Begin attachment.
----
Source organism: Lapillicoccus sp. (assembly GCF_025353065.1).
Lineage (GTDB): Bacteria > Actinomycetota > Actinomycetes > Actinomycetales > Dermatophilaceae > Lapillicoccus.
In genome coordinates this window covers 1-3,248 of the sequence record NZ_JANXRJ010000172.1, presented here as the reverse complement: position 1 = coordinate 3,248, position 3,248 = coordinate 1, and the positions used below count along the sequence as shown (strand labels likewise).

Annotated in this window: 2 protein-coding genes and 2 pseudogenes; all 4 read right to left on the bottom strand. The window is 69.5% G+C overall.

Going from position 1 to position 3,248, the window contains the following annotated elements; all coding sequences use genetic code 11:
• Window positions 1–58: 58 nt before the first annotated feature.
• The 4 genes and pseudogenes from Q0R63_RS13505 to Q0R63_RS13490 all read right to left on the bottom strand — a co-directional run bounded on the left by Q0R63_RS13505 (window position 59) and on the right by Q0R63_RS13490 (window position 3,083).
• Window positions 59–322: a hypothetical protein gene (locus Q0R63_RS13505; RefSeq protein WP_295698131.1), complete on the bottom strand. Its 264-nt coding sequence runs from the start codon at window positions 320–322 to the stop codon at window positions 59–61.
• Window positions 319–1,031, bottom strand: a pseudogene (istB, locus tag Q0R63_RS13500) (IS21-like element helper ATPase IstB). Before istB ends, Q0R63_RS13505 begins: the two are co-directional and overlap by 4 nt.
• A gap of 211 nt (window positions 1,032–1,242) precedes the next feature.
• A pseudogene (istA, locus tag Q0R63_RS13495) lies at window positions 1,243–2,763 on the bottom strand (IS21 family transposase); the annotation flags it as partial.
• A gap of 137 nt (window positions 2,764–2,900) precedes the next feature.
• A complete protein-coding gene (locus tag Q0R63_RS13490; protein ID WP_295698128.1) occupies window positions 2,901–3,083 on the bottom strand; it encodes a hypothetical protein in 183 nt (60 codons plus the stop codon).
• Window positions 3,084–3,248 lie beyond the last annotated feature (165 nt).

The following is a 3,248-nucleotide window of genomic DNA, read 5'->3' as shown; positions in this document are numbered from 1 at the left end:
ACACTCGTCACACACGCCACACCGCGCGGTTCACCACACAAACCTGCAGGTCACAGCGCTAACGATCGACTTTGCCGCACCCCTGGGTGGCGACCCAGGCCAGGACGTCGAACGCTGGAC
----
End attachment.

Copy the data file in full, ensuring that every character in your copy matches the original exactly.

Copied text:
Source organism: Lapillicoccus sp. (assembly GCF_025353065.1).
Lineage (GTDB): Bacteria > Actinomycetota > Actinomycetes > Actinomycetales > Dermatophilaceae > Lapillicoccus.
In genome coordinates this window covers 1-3,248 of the sequence record NZ_JANXRJ010000172.1, presented here as the reverse complement: position 1 = coordinate 3,248, position 3,248 = coordinate 1, and the positions used below count along the sequence as shown (strand labels likewise).

Annotated in this window: 2 protein-coding genes and 2 pseudogenes; all 4 read right to left on the bottom strand. The window is 69.5% G+C overall.

Going from position 1 to position 3,248, the window contains the following annotated elements; all coding sequences use genetic code 11:
• Window positions 1–58: 58 nt before the first annotated feature.
• The 4 genes and pseudogenes from Q0R63_RS13505 to Q0R63_RS13490 all read right to left on the bottom strand — a co-directional run bounded on the left by Q0R63_RS13505 (window position 59) and on the right by Q0R63_RS13490 (window position 3,083).
• Window positions 59–322: a hypothetical protein gene (locus Q0R63_RS13505; RefSeq protein WP_295698131.1), complete on the bottom strand. Its 264-nt coding sequence runs from the start codon at window positions 320–322 to the stop codon at window positions 59–61.
• Window positions 319–1,031, bottom strand: a pseudogene (istB, locus tag Q0R63_RS13500) (IS21-like element helper ATPase IstB). Before istB ends, Q0R63_RS13505 begins: the two are co-directional and overlap by 4 nt.
• A gap of 211 nt (window positions 1,032–1,242) precedes the next feature.
• A pseudogene (istA, locus tag Q0R63_RS13495) lies at window positions 1,243–2,763 on the bottom strand (IS21 family transposase); the annotation flags it as partial.
• A gap of 137 nt (window positions 2,764–2,900) precedes the next feature.
• A complete protein-coding gene (locus tag Q0R63_RS13490; protein ID WP_295698128.1) occupies window positions 2,901–3,083 on the bottom strand; it encodes a hypothetical protein in 183 nt (60 codons plus the stop codon).
• Window positions 3,084–3,248 lie beyond the last annotated feature (165 nt).

The following is a 3,248-nucleotide window of genomic DNA, read 5'->3' as shown; positions in this document are numbered from 1 at the left end:
ACACTCGTCACACACGCCACACCGCGCGGTTCACCACACAAACCTGCAGGTCACAGCGCTAACGATCGACTTTGCCGCACCCCTGGGTGGCGACCCAGGCCAGGACGTCGAACGCTGGAC